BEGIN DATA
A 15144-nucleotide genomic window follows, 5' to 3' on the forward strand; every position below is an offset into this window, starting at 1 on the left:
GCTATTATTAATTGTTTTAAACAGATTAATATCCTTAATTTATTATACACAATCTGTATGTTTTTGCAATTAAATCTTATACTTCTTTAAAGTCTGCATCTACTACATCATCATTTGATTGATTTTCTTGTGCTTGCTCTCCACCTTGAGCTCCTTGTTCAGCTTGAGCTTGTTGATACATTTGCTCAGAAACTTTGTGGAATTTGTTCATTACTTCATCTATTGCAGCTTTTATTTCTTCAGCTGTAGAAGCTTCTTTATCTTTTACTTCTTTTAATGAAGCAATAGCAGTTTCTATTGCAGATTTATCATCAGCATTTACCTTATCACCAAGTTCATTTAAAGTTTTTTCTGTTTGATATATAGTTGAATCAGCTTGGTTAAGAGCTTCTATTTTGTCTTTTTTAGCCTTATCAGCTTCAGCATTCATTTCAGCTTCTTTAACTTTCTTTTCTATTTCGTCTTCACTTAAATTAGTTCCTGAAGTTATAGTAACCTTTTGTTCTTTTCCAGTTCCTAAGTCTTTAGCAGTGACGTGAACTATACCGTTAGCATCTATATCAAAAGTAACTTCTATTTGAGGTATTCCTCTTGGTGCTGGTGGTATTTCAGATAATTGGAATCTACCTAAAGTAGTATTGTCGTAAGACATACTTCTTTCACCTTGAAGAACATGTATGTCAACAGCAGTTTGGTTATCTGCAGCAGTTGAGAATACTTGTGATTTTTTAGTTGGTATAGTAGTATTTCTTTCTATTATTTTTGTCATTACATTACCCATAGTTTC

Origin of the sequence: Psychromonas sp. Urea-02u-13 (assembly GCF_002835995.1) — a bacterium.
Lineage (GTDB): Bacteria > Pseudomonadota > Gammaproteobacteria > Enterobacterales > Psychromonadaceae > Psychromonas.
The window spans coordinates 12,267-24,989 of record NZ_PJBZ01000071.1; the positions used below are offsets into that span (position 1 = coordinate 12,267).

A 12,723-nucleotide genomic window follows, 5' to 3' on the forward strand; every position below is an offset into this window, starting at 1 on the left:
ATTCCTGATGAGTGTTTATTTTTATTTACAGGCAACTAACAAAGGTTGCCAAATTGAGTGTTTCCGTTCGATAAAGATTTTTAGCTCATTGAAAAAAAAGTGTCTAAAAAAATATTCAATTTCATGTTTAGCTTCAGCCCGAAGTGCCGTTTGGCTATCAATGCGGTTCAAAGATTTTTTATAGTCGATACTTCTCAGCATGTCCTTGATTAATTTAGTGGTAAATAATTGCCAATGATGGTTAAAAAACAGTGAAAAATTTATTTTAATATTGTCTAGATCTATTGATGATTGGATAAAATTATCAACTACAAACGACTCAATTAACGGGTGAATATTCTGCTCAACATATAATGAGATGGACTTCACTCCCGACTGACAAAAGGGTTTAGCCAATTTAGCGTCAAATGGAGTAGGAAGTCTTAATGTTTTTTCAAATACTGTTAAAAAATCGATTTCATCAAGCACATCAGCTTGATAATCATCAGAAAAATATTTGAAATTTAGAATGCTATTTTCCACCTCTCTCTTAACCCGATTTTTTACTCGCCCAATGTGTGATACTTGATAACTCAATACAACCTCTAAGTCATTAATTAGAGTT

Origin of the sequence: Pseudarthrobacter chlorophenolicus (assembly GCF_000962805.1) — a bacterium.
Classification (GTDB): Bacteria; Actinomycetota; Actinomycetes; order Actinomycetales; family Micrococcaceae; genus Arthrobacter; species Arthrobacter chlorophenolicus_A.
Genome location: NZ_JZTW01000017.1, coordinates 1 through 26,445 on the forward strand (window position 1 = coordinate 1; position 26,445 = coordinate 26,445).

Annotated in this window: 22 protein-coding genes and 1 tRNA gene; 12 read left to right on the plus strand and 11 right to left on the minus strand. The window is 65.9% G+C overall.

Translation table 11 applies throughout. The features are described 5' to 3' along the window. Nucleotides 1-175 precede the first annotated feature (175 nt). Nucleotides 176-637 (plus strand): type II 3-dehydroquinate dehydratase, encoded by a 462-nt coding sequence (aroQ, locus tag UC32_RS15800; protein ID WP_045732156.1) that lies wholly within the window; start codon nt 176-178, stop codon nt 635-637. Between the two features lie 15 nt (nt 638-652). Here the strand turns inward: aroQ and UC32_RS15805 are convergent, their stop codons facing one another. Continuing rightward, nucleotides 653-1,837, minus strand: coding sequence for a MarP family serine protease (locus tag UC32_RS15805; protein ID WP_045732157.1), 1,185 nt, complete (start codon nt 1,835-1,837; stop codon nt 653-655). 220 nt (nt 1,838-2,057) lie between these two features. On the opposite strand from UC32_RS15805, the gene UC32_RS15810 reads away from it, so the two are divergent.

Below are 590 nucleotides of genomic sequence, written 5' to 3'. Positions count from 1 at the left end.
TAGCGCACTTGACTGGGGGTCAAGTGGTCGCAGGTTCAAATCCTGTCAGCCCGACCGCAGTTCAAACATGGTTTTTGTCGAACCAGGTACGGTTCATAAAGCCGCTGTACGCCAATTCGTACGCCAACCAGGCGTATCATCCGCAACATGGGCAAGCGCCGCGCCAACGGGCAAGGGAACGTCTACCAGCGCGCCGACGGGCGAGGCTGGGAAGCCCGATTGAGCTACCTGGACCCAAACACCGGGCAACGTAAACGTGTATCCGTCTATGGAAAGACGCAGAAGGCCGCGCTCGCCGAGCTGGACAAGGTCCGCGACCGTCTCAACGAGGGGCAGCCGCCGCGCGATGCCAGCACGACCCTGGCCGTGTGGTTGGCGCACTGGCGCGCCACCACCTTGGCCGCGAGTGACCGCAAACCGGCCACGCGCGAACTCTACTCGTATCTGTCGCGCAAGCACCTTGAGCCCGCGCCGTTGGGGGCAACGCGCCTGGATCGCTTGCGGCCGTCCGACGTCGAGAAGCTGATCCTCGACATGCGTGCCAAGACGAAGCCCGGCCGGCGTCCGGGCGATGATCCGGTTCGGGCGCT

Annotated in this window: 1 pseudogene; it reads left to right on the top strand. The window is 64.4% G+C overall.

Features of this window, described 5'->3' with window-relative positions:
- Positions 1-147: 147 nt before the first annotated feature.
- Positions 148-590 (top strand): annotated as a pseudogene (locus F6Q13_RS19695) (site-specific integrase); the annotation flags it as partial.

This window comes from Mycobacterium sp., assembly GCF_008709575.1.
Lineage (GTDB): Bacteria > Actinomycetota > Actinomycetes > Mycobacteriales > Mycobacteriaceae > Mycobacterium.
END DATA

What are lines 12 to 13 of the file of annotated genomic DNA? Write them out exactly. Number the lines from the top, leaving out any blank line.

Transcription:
Translation table 11 applies throughout. The features are described 5' to 3' along the window. Nucleotides 1-175 precede the first annotated feature (175 nt). Nucleotides 176-637 (plus strand): type II 3-dehydroquinate dehydratase, encoded by a 462-nt coding sequence (aroQ, locus tag UC32_RS15800; protein ID WP_045732156.1) that lies wholly within the window; start codon nt 176-178, stop codon nt 635-637. Between the two features lie 15 nt (nt 638-652). Here the strand turns inward: aroQ and UC32_RS15805 are convergent, their stop codons facing one another. Continuing rightward, nucleotides 653-1,837, minus strand: coding sequence for a MarP family serine protease (locus tag UC32_RS15805; protein ID WP_045732157.1), 1,185 nt, complete (start codon nt 1,835-1,837; stop codon nt 653-655). 220 nt (nt 1,838-2,057) lie between these two features. On the opposite strand from UC32_RS15805, the gene UC32_RS15810 reads away from it, so the two are divergent.

Below are 590 nucleotides of genomic sequence, written 5' to 3'. Positions count from 1 at the left end.